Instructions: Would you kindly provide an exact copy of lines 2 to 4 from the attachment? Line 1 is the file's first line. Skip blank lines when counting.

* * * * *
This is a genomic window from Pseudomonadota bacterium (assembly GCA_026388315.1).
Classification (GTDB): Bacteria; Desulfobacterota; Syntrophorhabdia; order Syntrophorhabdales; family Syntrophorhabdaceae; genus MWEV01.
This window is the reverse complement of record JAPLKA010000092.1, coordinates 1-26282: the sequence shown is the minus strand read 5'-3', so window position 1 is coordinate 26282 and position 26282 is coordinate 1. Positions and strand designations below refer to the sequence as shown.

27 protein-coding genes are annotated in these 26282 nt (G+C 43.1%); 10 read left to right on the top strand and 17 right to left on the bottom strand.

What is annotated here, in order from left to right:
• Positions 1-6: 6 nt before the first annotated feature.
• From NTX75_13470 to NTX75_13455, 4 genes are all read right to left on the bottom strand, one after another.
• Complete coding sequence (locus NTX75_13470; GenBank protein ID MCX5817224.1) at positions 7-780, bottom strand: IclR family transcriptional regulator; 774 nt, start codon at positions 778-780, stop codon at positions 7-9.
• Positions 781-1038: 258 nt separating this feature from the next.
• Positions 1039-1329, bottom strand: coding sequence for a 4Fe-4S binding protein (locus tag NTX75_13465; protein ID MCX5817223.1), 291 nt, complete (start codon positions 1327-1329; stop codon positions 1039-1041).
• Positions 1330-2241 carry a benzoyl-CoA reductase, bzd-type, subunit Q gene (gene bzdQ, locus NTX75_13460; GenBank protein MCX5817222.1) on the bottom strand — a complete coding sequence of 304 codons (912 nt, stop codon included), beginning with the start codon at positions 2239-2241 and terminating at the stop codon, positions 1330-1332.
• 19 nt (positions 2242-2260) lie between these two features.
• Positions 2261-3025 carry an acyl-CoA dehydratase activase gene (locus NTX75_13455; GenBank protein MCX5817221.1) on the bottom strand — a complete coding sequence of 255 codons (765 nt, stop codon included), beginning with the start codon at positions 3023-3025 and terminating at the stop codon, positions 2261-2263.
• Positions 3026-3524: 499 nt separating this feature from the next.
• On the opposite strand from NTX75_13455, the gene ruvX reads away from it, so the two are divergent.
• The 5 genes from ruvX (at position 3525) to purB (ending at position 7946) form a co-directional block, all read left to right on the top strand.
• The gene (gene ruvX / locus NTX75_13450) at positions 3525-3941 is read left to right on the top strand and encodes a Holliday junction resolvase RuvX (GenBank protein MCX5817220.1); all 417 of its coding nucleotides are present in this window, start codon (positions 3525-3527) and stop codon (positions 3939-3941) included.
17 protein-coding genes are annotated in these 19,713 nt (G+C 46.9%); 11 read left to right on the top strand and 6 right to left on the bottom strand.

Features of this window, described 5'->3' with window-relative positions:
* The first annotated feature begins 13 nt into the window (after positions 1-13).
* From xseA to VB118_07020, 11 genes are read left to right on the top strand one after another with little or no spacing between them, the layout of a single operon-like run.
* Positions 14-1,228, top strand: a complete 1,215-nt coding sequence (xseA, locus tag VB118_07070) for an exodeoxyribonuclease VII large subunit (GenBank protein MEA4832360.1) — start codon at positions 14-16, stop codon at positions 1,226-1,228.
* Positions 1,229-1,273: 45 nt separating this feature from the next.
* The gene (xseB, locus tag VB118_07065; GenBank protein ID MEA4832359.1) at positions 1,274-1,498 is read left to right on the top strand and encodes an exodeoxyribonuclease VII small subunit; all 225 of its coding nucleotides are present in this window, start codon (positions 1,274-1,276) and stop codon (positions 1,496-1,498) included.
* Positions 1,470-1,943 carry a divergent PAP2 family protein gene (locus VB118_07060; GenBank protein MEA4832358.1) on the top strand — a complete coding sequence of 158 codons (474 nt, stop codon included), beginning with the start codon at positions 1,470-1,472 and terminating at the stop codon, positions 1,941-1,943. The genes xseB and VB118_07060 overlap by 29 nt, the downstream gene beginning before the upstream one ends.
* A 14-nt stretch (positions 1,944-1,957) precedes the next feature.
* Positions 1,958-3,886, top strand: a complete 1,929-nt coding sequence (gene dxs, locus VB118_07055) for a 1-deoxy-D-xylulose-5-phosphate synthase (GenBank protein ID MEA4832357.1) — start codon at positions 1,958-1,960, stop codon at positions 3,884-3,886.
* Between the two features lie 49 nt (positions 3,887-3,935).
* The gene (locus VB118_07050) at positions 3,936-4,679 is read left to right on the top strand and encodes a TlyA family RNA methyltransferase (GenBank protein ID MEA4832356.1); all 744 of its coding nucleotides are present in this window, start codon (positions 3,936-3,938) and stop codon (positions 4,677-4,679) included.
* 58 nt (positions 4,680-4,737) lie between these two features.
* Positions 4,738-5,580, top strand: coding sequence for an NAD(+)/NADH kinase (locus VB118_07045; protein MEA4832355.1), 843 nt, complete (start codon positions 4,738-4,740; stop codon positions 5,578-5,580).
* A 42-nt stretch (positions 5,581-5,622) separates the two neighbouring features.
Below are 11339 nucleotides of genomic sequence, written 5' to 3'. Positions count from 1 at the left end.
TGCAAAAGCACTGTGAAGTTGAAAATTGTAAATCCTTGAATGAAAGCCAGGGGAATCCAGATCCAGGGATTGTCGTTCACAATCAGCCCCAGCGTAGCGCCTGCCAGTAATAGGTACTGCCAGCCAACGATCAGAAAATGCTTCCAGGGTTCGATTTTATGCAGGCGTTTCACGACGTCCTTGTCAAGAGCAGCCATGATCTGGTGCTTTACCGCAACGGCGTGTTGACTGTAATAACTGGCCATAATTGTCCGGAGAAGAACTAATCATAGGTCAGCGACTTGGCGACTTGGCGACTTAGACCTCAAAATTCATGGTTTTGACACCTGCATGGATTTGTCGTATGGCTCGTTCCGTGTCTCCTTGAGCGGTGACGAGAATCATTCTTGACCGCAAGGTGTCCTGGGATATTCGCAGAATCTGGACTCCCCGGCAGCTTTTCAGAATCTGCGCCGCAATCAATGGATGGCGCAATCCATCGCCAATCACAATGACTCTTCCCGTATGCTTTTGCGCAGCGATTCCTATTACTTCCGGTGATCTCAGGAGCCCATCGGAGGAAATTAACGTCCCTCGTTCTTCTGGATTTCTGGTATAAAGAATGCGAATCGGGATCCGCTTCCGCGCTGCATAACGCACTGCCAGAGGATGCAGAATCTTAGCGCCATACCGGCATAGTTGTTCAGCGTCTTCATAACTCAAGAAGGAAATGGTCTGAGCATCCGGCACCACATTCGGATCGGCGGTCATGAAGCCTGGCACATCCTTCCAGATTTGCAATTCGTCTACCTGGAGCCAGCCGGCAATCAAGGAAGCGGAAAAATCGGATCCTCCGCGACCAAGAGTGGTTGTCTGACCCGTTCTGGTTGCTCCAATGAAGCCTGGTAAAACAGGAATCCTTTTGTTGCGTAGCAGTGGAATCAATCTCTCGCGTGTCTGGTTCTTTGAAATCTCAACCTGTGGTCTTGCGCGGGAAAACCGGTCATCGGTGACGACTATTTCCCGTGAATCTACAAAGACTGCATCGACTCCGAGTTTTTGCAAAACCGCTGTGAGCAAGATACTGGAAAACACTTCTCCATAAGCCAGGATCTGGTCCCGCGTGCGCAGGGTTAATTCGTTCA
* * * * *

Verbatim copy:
Classification (GTDB): Bacteria; Desulfobacterota; Syntrophorhabdia; order Syntrophorhabdales; family Syntrophorhabdaceae; genus MWEV01.
This window is the reverse complement of record JAPLKA010000092.1, coordinates 1-26282: the sequence shown is the minus strand read 5'-3', so window position 1 is coordinate 26282 and position 26282 is coordinate 1. Positions and strand designations below refer to the sequence as shown.

27 protein-coding genes are annotated in these 26282 nt (G+C 43.1%); 10 read left to right on the top strand and 17 right to left on the bottom strand.